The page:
Re: method: rotate a string

Posted 11 July 2011 - 07:32 AM

masijade's solution is more memory efficient, b/c the substring() method returns a new String object each time it is invoked. So the substring() solution is O(n) in terms of memory, and masijade's solution is O(k).
Was This Post Helpful? 1
  • +
  • -

#5 sepp2k  Icon User is offline

  • D.I.C Lover
  • member icon

Reputation: 2133
  • View blog
  • Posts: 3,269
  • Joined: 21-June 11

Re: method: rotate a string

Posted 11 July 2011 - 08:06 AM

View Postmacosxnerd101, on 11 July 2011 - 04:32 PM, said:

masijade's solution is more memory efficient, b/c the substring() method returns a new String object each time it is invoked. So the substring() solution is O(n) in terms of memory, and masijade's solution is O(k).


The first thing his solution does is to create an array of size n, so I don't see how his memory consumption can be anything but O(n).

Also since the result string has size n, any implementation of this method will have to have a memory consumption of at least O(n) anyway because it has to create the string at the end.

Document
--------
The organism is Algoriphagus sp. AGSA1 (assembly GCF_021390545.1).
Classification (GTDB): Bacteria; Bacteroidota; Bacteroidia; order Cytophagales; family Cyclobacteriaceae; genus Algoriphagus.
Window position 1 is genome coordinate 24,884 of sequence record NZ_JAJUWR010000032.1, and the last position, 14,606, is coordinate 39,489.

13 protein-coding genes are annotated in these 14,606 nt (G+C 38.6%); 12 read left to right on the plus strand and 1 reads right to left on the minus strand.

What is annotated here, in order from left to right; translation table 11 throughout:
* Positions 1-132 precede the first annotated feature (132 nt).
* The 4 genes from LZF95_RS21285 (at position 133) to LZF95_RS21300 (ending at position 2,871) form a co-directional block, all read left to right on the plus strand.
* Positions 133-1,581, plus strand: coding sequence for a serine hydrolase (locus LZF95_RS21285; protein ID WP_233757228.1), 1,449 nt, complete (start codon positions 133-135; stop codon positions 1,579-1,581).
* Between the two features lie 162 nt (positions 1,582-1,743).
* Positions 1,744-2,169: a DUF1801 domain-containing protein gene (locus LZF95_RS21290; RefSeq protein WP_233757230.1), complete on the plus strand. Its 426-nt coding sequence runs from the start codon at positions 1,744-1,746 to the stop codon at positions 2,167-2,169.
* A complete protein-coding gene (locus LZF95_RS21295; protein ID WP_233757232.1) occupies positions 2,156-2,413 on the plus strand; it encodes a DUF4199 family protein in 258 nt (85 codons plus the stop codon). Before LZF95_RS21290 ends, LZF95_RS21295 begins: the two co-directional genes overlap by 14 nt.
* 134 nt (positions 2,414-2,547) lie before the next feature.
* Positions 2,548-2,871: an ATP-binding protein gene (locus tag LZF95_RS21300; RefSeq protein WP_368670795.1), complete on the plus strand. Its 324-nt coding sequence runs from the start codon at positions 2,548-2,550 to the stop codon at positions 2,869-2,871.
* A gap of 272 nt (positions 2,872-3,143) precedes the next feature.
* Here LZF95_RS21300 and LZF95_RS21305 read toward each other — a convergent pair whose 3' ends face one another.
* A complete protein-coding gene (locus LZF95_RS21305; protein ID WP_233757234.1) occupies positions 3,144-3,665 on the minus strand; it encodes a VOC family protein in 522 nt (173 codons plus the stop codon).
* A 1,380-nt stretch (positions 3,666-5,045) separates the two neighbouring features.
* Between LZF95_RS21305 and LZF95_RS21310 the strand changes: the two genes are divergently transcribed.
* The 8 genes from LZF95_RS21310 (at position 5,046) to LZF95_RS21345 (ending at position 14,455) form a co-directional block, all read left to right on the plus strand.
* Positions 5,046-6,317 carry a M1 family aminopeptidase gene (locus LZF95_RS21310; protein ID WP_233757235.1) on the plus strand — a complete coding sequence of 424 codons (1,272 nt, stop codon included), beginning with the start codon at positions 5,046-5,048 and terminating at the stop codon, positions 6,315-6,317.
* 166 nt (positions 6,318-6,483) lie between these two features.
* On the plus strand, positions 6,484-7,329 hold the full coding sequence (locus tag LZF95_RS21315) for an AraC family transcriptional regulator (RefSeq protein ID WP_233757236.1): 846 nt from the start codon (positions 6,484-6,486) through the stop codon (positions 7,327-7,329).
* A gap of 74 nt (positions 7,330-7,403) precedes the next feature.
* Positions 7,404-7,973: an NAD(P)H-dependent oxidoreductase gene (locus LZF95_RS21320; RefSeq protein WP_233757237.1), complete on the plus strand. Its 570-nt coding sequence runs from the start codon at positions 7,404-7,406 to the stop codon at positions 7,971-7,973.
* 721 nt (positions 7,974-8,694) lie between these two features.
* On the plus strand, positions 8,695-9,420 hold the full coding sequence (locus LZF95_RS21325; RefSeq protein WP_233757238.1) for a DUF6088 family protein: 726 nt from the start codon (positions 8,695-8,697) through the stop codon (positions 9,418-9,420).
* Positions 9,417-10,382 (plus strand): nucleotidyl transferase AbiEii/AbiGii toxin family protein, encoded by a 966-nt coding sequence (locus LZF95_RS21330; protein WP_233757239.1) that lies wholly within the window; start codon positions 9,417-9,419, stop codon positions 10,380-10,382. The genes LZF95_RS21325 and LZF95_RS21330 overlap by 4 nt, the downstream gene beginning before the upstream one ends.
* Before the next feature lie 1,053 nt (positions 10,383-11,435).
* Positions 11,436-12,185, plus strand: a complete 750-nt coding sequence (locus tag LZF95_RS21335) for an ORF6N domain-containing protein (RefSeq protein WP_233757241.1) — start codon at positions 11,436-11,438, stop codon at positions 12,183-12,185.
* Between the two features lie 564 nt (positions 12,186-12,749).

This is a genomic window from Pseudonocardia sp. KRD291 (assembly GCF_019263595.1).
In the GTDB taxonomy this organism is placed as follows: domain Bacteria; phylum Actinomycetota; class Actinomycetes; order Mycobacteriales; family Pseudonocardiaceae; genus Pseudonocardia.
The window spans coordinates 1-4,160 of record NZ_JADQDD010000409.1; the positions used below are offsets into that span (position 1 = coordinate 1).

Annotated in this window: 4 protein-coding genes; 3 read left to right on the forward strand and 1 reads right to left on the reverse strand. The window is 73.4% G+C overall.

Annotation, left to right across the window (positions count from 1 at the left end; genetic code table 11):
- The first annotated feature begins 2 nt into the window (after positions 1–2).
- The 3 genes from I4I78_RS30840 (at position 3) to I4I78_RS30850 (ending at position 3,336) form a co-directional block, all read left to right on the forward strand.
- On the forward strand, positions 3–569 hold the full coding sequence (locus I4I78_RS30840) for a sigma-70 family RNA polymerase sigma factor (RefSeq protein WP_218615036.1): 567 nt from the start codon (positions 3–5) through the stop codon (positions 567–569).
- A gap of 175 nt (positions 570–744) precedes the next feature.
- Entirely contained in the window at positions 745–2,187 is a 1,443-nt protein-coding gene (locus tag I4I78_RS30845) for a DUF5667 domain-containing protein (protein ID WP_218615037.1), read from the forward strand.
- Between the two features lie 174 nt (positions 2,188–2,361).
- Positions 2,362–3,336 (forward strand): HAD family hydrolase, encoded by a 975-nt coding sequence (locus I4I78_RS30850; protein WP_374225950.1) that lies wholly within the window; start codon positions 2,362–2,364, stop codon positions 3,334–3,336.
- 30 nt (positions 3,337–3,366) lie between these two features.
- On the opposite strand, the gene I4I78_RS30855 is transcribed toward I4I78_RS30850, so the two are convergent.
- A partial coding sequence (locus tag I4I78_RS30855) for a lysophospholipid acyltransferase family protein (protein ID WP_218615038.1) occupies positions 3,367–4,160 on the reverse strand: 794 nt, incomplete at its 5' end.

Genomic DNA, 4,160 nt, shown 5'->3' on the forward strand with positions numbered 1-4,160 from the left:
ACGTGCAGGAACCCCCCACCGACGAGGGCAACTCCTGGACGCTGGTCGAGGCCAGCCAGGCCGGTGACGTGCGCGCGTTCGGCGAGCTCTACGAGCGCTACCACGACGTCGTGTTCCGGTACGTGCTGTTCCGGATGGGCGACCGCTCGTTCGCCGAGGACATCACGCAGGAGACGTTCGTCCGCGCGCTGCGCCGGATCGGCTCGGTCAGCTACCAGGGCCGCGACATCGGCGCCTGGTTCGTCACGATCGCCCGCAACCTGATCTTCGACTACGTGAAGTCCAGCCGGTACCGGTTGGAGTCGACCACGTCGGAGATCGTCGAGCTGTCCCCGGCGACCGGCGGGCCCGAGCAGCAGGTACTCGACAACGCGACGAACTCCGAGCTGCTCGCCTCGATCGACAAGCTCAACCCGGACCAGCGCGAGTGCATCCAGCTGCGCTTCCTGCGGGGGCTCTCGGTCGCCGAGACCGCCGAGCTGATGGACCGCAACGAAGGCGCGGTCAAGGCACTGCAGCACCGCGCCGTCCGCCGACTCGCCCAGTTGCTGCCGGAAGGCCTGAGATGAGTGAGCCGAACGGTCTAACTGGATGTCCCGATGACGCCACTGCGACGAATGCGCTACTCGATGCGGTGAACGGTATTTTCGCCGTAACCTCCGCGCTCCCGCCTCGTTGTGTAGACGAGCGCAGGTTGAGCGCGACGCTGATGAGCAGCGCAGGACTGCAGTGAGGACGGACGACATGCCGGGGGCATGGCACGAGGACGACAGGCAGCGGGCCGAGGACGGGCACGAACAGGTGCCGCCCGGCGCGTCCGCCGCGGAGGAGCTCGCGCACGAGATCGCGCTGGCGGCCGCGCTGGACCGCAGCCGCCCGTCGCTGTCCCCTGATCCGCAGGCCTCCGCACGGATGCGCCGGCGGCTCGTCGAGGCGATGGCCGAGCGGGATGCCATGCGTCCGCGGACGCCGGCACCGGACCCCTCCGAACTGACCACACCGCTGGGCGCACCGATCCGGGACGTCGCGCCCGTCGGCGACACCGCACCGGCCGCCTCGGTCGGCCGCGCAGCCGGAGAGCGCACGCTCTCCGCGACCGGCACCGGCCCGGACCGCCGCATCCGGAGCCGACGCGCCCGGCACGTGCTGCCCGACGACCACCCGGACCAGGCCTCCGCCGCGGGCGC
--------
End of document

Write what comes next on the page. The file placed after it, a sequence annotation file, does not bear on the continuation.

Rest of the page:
Was This Post Helpful? 0
  • +
  • -

#6 macosxnerd101  Icon User is offline

  • Self-Trained Economist
  • member icon




Reputation: 10667
  • View blog
  • Posts: 39,615
  • Joined: 27-December 08

Re: method: rotate a string

Posted 11 July 2011 - 08:08 AM

His only creates one array though, and only creates one additional String. So that's constant- two objects. Yours creates O(n) Strings worst case, where n is the size of the original String, plus the one String object at the end.
Was This Post Helpful? 0
  • +
  • -

#7 sepp2k  Icon User is offline

  • D.I.C Lover
  • member icon

Reputation: 2133
  • View blog
  • Posts: 3,269
  • Joined: 21-June 11

Re: method: rotate a string

Posted 11 July 2011 - 08:21 AM

View Postmacosxnerd101, on 11 July 2011 - 05:08 PM, said:

His only creates one array though, and only creates one additional String. So that's constant - two objects.


It creates one array of size n and one string of size n. That's a memory consumption of 2*n bytes (plus object overhead, I suppose) and thus in O(n).

Quote

Yours creates O(n) Strings worst case, where n is the size of the original String, plus the one String object at the end.